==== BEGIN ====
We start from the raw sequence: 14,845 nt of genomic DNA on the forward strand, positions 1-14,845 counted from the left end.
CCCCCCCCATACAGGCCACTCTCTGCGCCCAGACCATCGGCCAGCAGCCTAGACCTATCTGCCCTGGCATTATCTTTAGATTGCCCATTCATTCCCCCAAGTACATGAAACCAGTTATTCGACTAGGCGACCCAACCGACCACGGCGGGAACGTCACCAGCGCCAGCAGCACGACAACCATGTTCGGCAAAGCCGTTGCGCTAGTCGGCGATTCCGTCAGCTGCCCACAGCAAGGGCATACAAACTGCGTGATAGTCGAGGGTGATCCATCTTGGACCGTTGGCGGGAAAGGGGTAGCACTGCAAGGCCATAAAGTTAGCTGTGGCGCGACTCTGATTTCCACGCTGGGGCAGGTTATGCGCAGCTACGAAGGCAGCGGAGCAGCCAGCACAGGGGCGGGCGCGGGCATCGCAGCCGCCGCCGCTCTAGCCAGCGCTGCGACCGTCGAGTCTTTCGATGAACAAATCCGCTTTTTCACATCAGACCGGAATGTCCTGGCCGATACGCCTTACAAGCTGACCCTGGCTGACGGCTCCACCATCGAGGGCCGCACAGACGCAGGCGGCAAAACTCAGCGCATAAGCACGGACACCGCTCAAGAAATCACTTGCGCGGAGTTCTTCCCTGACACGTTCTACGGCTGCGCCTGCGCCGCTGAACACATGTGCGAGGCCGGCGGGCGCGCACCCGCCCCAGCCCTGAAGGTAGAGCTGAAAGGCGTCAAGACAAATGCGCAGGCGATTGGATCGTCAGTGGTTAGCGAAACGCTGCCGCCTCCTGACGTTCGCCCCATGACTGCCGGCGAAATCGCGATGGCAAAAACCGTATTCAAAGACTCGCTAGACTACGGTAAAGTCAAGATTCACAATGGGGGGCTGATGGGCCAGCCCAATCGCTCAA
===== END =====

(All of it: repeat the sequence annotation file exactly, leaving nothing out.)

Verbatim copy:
We start from the raw sequence: 14,845 nt of genomic DNA on the forward strand, positions 1-14,845 counted from the left end.
CCCCCCCCATACAGGCCACTCTCTGCGCCCAGACCATCGGCCAGCAGCCTAGACCTATCTGCCCTGGCATTATCTTTAGATTGCCCATTCATTCCCCCAAGTACATGAAACCAGTTATTCGACTAGGCGACCCAACCGACCACGGCGGGAACGTCACCAGCGCCAGCAGCACGACAACCATGTTCGGCAAAGCCGTTGCGCTAGTCGGCGATTCCGTCAGCTGCCCACAGCAAGGGCATACAAACTGCGTGATAGTCGAGGGTGATCCATCTTGGACCGTTGGCGGGAAAGGGGTAGCACTGCAAGGCCATAAAGTTAGCTGTGGCGCGACTCTGATTTCCACGCTGGGGCAGGTTATGCGCAGCTACGAAGGCAGCGGAGCAGCCAGCACAGGGGCGGGCGCGGGCATCGCAGCCGCCGCCGCTCTAGCCAGCGCTGCGACCGTCGAGTCTTTCGATGAACAAATCCGCTTTTTCACATCAGACCGGAATGTCCTGGCCGATACGCCTTACAAGCTGACCCTGGCTGACGGCTCCACCATCGAGGGCCGCACAGACGCAGGCGGCAAAACTCAGCGCATAAGCACGGACACCGCTCAAGAAATCACTTGCGCGGAGTTCTTCCCTGACACGTTCTACGGCTGCGCCTGCGCCGCTGAACACATGTGCGAGGCCGGCGGGCGCGCACCCGCCCCAGCCCTGAAGGTAGAGCTGAAAGGCGTCAAGACAAATGCGCAGGCGATTGGATCGTCAGTGGTTAGCGAAACGCTGCCGCCTCCTGACGTTCGCCCCATGACTGCCGGCGAAATCGCGATGGCAAAAACCGTATTCAAAGACTCGCTAGACTACGGTAAAGTCAAGATTCACAATGGGGGGCTGATGGGCCAGCCCAATCGCTCAA